This natural-color image, acquired by the Advanced Land Imager on NASA’s Earth Observing-1 (EO-1) satellite on March 11, 2010, provides clues that the landslide area had been populated. Bright roofs reflect light extremely well. Tiny white dots scattered across the western slopes of Mt. Elgon are probably structures. Several structures surround the slides.

Heavy rain caused the slides, but deforestation may have also played a role, said the Ugandan government. Dark green forest grows on the slope above the slide area. A strip of pale green land, free of settlements, separates the forest from the slide. This region had been deforested since 2007, according to the government analysis. On a steep slope, trees anchor the soil. Deforested mountains are very prone to landslides. Source: NASA. Credit: NASA Earth Observatory image created by Jesse Allen, using EO-1 ALI data provided courtesy of the NASA EO-1 team. Caption by Holli Riebeek.

People and Society

Population: 35,873,253 (July 2012 est.)

Ethnic groups: Baganda 16.9%, Banyakole 9.5%, Basoga 8.4%, Bakiga 6.9%, Iteso 6.4%, Langi 6.1%, Acholi 4.7%, Bagisu 4.6%, Lugbara 4.2%, Bunyoro 2.7%, other 29.6% (2002 census)

Uganda's population is predominately rural, and its population density is highest in the southern regions. Asians constituted the largest nonindigenous ethnic group in Uganda until 1972, when the Idi Amin regime expelled 50,000 Asians who had been engaged in trade, industry, and various professions. After Amin's overthrow in 1979, Asians slowly began returning, but Uganda's Asian population has never reached its pre-1972 numbers.

Age Structure:

0-14 years: 49.9% (male 8,692,239/female 8,564,571)
15-64 years: 48.1% (male 8,383,548/female 8,255,473)
65 years and over: 2.1% (male 291,602/female 424,817) (2011 est.)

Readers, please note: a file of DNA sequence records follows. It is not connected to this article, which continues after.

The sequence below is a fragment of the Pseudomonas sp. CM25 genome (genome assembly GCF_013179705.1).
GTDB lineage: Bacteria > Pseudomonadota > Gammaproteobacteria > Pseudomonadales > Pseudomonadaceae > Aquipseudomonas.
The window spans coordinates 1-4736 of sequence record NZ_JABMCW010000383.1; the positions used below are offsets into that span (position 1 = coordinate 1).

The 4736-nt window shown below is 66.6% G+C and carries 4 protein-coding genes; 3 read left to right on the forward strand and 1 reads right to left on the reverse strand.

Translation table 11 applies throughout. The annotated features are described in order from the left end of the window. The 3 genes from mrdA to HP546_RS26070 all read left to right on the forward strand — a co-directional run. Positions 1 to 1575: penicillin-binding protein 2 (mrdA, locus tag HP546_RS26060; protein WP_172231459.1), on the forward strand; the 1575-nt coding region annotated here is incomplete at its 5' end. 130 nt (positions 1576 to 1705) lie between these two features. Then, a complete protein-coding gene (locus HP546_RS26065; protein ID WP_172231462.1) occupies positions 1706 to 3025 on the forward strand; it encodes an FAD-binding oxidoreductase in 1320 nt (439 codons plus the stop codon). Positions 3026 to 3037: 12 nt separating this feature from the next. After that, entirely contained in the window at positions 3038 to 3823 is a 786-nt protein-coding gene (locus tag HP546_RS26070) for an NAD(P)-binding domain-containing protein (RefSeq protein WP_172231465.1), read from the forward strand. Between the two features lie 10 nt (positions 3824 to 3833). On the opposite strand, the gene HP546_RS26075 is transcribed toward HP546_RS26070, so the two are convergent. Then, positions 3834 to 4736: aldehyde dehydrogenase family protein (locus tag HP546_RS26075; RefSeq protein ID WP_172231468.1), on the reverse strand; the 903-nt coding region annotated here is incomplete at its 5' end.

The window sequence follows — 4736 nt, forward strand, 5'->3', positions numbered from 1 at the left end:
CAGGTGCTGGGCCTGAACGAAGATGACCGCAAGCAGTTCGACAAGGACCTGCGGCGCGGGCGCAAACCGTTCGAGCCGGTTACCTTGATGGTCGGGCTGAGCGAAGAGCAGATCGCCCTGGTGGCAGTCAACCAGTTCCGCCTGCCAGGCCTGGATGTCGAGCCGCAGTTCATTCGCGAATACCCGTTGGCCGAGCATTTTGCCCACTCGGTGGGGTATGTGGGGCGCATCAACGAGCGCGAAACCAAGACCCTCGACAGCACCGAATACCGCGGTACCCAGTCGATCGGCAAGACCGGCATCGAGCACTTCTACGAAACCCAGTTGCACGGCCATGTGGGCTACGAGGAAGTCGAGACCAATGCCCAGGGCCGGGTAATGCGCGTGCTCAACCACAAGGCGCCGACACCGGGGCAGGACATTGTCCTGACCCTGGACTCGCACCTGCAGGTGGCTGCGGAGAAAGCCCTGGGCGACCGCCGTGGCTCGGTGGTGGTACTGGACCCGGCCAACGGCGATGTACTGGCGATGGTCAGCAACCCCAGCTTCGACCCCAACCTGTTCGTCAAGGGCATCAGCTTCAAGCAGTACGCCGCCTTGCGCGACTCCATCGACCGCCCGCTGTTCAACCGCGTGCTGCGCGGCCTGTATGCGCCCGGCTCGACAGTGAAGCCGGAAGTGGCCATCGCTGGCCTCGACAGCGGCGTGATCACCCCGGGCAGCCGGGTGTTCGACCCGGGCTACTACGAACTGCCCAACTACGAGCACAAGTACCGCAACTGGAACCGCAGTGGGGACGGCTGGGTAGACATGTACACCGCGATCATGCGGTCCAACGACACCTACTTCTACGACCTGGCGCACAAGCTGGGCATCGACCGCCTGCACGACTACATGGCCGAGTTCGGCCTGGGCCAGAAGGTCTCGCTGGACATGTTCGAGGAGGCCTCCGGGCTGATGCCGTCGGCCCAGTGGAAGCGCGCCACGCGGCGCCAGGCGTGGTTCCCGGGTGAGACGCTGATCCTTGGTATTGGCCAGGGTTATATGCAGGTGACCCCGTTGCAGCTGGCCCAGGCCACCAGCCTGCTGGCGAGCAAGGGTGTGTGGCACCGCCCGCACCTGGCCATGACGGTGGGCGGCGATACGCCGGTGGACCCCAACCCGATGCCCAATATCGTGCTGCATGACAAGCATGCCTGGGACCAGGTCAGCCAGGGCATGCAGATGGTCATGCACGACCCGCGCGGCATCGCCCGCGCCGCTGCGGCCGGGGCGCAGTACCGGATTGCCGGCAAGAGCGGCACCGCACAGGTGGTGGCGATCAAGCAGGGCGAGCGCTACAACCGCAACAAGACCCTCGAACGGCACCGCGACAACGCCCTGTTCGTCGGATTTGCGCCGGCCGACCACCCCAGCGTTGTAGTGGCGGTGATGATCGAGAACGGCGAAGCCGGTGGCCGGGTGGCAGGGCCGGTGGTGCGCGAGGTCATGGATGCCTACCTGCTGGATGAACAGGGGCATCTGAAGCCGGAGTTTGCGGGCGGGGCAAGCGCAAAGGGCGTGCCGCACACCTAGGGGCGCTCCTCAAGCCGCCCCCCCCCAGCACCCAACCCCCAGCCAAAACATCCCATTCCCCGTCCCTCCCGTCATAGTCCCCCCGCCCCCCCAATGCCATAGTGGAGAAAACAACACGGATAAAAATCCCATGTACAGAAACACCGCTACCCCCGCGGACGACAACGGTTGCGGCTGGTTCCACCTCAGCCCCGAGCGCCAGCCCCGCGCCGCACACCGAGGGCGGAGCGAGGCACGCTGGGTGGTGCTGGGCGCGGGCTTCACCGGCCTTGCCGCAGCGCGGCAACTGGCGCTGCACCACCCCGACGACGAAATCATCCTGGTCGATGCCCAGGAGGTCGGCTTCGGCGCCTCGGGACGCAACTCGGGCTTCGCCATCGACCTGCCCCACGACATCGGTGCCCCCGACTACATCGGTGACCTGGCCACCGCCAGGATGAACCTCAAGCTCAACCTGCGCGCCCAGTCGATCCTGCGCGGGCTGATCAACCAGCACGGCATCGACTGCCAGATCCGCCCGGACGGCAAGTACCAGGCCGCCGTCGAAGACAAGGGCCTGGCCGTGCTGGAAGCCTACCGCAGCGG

Population Growth Rate: 3.582% (2012 est.) - the fourth highest in the world after Qatar, Zimbabwe, and Niger.

Birth Rate: 47.38 births/1,000 population (2012 est.)

Death Rate: 11.54 deaths/1,000 population (July 2012 est.)

Net Migration Rate: -0.02 migrant(s)/1,000 population (2012 est.)

Life Expectancy at Birth: 52.34 years (2008 est.)

Total Fertility Rate: 6.81 children born/woman (2008 est.)

Languages: English (official national language, taught in grade schools, used in courts of law and by most newspapers and some radio broadcasts), Ganda or Luganda (most widely used of the Niger-Congo languages, preferred for native language publications in the capital and may be taught in school), other Niger-Congo languages, Nilo-Saharan languages, Swahili, Arabic

Literacy (2002 census): 66.8% (male: 76.8% - female: 57.7%)

Urbanization: 13% of total population (2010) growing at an annual rate of change of 4.8% (2010-15 est.)


Britain granted internal self-government to Uganda in 1961, with the first elections held on March 1, 1961. Benedicto Kiwanuka of the Democratic Party became the first Chief Minister. Uganda maintained its Commonwealth membership. A second round of elections in April 1962 elected members to a new National Assembly. Milton Obote, leader of the majority coalition in the National Assembly, became prime minister and led Uganda to formal independence on October 9, 1962.

In succeeding years, supporters of a centralized state vied with those in favor of a loose federation and a strong role for tribally-based local kingdoms. Political maneuvering climaxed in February 1966, when Prime Minister Milton Obote suspended the constitution, assumed all government powers, and removed the ceremonial president and vice president. In September 1967, a new constitution proclaimed Uganda a republic, gave the president even greater powers, and abolished the traditional kingdoms. On January 25, 1971, Obote's government was ousted in a military coup led by armed forces commander Idi Amin Dada. Amin declared himself president, dissolved the parliament, and amended the constitution to give himself absolute power.

Idi Amin's 8-year rule produced economic decline, social disintegration, and massive human rights violations. The Acholi and Langi ethnic groups were particular objects of Amin's political persecution because they had supported Obote and made up a large part of the army. In 1978, the International Commission of Jurists estimated that more than 100,000 Ugandans had been murdered during Amin's reign of terror; some estimates place the figure much higher.